In both these cases, there was considerable mainstream media coverage by national newspapers. Hence, the likelihood of the police discovering the error of continued use of Section 66A would have become apparent. But dropping an alphabet does not impart greater legality since Sections 66 and Section 66A are vastly different with the former dealing with hacking and monetary losses, and the latter being a speech offence that can be contracted and expanded at will.
PUCL submitted that although media reports could be somehow relied on, “with their limited resources they lack the means to identify each specific instance of application of Section 66A IT Act. Nor does the Petitioner claim to have conclusively identified reasons behind such non-compliance with the decision of this Hon’ble Court in Shreya Singhal. However, it is submitted that one reason for the present state of affairs is lack of adequate communication of the decision in Shreya Singhal across all branches of State”.
The petitioning civil society organization referred to the fact that during the pendency of the writ petitions ultimately decided in Shreya Singhal case, the apex court also passed order dated 16.05.2013 directing all states and union territories to ensure compliance with Advisory No. 11(6) / 2012 - CFE dated 09.01.2013 issued by the government at the centre, which installed procedural checks to limit abuse of Section 66A of the IT Act.
Also read: Is ITU Really Threatening the Internet?
However, the Centre, that is, Respondent No. 1 in the present petition, has not issued any advisory subsequent to the Supreme Court’s decision.
According to information available in the public domain, following the Shreya Singhal Judgement the Centre (i) continued online publication of Advisory dated 09.01.2013, issued prior to Shreya Singhal and without legal basis today, (ii) online publication of the judgment in Shreya Singhal, and (iii) a statement by the then-Minister of Information technology welcoming the decision in Shreya Singhal judgement.
As per the latest information , the “Government has updated the electronic copies of both the IT Act and the IPC on November 6, 2018 (these can be confirmed by the metadata in the PDFs) that are published on Indiacode. Now the changes are as follows:
Page 24 of the IT Act on Indiacode now has Section 66A with a footnote (fn 1), stating “Section 66A has been struck down by the Supreme Court’s Order dated 24th March, 2015 in the Shreya Singhal vs. Union of India, AIR 2015 SC. 1523”.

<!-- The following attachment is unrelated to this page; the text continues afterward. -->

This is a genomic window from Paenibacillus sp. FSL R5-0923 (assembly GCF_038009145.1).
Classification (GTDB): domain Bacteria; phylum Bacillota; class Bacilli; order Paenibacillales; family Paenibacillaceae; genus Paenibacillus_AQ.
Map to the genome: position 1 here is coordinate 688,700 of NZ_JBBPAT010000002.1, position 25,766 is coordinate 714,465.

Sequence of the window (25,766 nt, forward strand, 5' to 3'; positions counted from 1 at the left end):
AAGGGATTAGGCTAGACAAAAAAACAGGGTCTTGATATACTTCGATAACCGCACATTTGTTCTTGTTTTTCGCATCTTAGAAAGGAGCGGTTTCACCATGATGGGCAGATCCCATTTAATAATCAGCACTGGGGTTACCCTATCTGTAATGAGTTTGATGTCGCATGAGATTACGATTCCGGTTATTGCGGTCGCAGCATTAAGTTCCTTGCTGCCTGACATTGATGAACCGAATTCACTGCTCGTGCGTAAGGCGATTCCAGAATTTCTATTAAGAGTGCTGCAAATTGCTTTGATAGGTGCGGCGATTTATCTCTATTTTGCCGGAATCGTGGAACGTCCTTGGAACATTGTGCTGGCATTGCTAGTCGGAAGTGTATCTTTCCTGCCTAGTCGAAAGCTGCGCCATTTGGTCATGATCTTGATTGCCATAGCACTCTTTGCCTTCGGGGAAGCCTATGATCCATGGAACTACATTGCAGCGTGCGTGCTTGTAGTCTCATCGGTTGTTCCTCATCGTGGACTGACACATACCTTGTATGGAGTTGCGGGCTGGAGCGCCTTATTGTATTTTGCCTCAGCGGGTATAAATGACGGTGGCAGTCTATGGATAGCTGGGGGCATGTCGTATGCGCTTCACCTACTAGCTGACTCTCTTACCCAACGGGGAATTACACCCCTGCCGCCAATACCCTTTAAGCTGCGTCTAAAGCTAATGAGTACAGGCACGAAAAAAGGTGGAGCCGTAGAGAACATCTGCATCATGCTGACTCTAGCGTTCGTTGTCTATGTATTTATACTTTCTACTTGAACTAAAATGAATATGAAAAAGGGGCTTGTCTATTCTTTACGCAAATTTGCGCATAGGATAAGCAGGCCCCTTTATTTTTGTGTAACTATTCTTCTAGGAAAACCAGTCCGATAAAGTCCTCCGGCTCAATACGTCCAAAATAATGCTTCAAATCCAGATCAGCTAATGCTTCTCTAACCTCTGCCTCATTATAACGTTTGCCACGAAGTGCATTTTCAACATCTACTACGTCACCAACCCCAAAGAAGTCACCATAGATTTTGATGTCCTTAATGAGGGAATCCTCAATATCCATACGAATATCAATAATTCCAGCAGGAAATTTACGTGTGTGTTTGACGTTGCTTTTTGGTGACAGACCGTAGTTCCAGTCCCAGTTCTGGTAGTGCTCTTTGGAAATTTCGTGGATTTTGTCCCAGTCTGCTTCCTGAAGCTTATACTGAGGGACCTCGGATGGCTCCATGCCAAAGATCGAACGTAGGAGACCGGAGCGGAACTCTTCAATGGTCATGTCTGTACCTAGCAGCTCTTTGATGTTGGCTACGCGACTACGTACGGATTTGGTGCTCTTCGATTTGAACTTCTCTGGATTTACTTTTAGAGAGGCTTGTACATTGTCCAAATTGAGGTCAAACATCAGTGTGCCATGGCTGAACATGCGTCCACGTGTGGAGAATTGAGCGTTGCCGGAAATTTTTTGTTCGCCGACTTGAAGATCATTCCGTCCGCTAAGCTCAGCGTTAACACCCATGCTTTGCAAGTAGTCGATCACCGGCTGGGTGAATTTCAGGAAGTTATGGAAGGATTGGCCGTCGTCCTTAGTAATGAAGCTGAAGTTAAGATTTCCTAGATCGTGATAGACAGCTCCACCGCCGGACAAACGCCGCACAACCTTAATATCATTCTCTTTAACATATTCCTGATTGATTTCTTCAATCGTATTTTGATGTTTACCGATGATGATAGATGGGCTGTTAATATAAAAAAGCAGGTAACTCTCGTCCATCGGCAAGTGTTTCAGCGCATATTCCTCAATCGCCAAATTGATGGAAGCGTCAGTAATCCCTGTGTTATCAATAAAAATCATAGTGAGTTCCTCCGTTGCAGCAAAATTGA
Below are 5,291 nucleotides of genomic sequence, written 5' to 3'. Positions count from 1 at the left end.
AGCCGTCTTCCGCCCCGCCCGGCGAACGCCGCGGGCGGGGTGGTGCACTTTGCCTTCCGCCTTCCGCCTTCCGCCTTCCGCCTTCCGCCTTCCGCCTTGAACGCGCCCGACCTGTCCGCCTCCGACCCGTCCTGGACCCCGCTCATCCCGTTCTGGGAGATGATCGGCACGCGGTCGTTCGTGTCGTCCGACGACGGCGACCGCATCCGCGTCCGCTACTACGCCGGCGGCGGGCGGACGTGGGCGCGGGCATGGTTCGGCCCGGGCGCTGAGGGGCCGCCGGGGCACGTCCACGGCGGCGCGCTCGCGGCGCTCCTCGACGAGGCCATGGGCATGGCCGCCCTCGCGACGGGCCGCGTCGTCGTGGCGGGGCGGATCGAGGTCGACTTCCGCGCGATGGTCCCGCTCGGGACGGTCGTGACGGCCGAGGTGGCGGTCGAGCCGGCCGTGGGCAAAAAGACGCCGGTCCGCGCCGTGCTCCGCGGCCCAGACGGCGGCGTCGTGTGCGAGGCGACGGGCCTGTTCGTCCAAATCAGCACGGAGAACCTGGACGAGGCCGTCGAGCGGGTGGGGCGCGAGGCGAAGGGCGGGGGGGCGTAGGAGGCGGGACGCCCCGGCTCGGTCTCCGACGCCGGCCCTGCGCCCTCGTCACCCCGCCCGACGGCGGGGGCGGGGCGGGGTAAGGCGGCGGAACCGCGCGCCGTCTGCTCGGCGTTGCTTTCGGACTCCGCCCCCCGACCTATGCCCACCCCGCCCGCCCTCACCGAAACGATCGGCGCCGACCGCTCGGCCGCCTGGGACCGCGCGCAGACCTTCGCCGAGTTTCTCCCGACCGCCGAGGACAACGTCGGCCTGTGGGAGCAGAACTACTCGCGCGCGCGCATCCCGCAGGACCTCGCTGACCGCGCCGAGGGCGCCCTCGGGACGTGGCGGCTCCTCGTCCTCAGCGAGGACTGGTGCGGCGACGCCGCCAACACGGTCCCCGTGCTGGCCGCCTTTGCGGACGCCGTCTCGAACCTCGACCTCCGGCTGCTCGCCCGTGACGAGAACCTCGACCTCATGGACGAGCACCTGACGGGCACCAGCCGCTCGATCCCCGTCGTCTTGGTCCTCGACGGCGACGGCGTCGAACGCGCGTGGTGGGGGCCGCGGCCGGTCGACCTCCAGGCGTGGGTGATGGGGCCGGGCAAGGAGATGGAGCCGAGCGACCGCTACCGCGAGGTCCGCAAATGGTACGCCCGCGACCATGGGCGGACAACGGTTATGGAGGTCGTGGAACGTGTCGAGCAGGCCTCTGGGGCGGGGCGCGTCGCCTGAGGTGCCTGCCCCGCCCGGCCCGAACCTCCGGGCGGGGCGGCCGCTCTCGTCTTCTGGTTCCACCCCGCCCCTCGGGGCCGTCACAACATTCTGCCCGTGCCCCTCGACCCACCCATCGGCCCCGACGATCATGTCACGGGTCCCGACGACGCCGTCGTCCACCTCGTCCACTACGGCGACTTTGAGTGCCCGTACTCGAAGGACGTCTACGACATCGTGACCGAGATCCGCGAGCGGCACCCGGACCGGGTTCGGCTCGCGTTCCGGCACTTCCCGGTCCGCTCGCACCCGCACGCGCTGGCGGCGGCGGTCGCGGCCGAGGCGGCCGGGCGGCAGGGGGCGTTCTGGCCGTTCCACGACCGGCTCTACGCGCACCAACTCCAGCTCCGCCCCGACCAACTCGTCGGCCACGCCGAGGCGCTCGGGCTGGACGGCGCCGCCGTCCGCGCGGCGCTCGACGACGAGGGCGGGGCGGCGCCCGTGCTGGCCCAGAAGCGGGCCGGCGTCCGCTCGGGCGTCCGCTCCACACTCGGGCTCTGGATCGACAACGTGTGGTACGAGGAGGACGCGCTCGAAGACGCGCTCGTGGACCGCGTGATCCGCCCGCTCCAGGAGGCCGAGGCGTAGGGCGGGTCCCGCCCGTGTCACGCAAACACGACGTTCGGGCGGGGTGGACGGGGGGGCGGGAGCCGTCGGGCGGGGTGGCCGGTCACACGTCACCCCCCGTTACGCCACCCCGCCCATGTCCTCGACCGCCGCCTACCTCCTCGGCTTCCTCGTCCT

Page 71 of the IPC on Indiacode now has Section 303 with a footnote (fn 2), stating “Section 303 has been struck down by Supreme Court’s order dated 7 th April, 1983 in the Mithu, Etc., Etc. vs. State of Punjab Etc., Etc. 1983 AIR 473, SCR (2) 690”.
However, these fall far short of an explicit amendment in the law which could be notified to all law enforcement agencies.
Yawning Signalling Gap
This absence of any appropriate executive notifications or circulars, and has resulted in a signalling gap whereby other actors in the State machinery have presumably not received any official communication about the judgment and final order dated 24 March and its effects. PUCL contended that the same may be remedied by issuance of appropriate directions by the apex court.
Submitting data of about 22 people having been arrested under the scrapped law ever since it was struck down in 2015, and referring to a paper published by the Internet Freedom Foundation on the malicious and wrongful use of the now “zombie legislation”, the petition which urged the top court to step in when the government has miserably failed to do, is to come up for hearing next month. The government’s compliance report as well as real action on the ground, are keenly awaited.
Read more: Almost 4 Years After Being Struck Down by SC, Section 66A Continues to Be Used All Over India
Saurav is an independent journalist based out of Delhi, and specialises in reporting on legal,
human rights and gender issues. He earlier used to teach media law and jurisprudence in
Bombay and Pune. He tweets @SauravDatta29.